Marion teacher a semi-finalist in excellence competition
The sparkle in Mark Meyer’s eyes as he walks around his Marion High School classroom shows the passion he has for what he teaches.
The Tampa resident’s mission is to furnish his students with skills that will help them land good jobs.
The industrial and ag education teacher is in the running to share $1 million in prize money from retailer Harbor Freight Tools, money that would benefit the school as well as himself.
Meyer was selected as one of 50 semi-finalists by an independent panel of judges from among a field of 749 skilled trades teachers.
“I was floored to see that I was chosen from among so many applicants,” he said.
A second round of judging will narrow the field to 18 finalists — three first-place and 15 second-place.
Winners will be announced Oct. 24.
The first-place prize is $100,000, with $70,000 going to the local school’s skilled trades program.
The second-place prize is $50,000, with $35,000 going to the school.
“The money appealed to me as a benefit while at the same time helping the school,” Meyer said.
If he is a winner, he said, he could buy a plasma table for his department, but his dream would be to erect a greenhouse for Marion’s community garden.
Meyer has been teaching agriculture and welding for more than 30 years at Marion. His passion for teaching skilled trades comes from his belief that students learn best by applying what they learn.
He likes teaching 3D printing and robotics in his Mechanical Systems in Agriculture class. Students are assigned projects to digitally design, print, and present to the class. They study engines and control systems and analyze the strength and cost of items they make. A lot of problem solving is involved.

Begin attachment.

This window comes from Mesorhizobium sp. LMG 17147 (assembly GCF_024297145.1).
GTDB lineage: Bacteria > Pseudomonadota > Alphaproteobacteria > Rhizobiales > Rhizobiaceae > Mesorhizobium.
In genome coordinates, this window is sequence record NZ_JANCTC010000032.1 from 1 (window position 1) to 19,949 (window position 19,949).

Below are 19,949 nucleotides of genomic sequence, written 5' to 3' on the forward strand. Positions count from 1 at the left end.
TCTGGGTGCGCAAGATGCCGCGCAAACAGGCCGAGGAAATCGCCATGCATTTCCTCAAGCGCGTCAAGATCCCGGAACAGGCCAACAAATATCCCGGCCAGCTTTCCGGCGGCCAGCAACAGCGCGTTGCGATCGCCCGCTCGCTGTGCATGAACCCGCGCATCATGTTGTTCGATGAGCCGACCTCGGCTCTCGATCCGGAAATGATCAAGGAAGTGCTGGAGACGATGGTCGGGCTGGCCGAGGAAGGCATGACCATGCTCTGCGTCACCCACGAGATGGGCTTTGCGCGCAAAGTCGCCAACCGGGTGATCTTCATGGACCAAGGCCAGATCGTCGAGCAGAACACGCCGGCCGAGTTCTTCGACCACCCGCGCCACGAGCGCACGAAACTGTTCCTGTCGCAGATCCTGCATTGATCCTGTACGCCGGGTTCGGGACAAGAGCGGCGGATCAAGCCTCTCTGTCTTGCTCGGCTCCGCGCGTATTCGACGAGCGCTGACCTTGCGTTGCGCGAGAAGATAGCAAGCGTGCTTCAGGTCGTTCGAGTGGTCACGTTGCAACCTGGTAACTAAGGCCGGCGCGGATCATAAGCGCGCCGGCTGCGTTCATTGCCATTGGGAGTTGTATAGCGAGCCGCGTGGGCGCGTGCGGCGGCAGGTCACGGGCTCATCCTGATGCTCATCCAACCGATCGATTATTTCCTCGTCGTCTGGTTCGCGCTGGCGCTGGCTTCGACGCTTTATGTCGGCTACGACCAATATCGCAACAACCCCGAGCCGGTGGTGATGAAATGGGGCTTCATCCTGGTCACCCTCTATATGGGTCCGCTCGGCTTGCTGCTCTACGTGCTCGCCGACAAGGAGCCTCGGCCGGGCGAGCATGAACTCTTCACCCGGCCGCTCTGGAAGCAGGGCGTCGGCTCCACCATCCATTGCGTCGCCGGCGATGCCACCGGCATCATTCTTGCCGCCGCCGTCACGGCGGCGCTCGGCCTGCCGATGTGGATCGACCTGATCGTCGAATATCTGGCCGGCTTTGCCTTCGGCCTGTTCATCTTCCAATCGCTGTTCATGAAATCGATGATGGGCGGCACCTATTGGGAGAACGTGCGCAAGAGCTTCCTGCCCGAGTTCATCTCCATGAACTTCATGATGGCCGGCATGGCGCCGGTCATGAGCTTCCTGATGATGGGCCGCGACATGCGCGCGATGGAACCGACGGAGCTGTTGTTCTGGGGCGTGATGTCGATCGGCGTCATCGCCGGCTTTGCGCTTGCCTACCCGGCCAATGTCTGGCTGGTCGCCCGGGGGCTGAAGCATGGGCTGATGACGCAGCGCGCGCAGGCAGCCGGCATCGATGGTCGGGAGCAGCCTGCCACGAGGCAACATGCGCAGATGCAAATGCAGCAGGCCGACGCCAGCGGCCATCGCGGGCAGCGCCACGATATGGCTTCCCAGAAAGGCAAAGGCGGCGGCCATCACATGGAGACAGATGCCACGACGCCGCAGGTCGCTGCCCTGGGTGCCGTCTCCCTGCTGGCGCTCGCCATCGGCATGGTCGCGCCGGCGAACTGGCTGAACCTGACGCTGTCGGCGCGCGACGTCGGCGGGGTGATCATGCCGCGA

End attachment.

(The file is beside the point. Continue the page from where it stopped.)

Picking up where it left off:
“This is the stuff I like to teach,” Meyer said. “I like to figure things out, and my students like to figure things out.”
Meyer named several things that may have contributed to his being chosen as a semi-finalist including Marion High’s partnership with Hutchinson Community College to teach welding.
He also has worked with the three trailer manufacturers in Marion County for 20 summers, doing everything from production to set assemblies, parts building, and welding.
“I can go back to the classroom and tell my students who might want to work there exactly what these manufacturers will expect,” he said. “I’ve learned something new every summer. I stay busy, earn a little extra money, and keep in touch with what they are doing.”
Meyer also teaches other teachers. He and one other Kansas man are the only two certified to teach the nationwide Curriculum for Agriculture Science Education course. Students learn about mechanical systems in farming and farming technology.
He has been the instructor for dozens of teachers the past four summers in Arkansas, Iowa, and Washington.
Meyer thinks training in skilled trades is essential for students.
“We steer so many kids to college and a four-year degree, but there are so many jobs available in skilled trades that pay well,” he said. “We need those kinds of people, who are willing to work and get that background.”
Eric Schmidt, founder of Harbor Freight Tools, started the prize for teaching excellence in 2017.
“Skilled trades teachers help hundreds of thousands of students each year experience the satisfaction and sense of accomplishment that comes from learning a trade,” Smith said.
“These teachers, their students and skilled tradespeople everywhere too often don’t receive the respect and gratitude they deserve. Without them, construction would halt, homes, cars, and appliances would fall into disrepair, and our infrastructure would crumble. We are thrilled to be able to honor and elevate the importance of their work.”
Last modified Aug. 29, 2019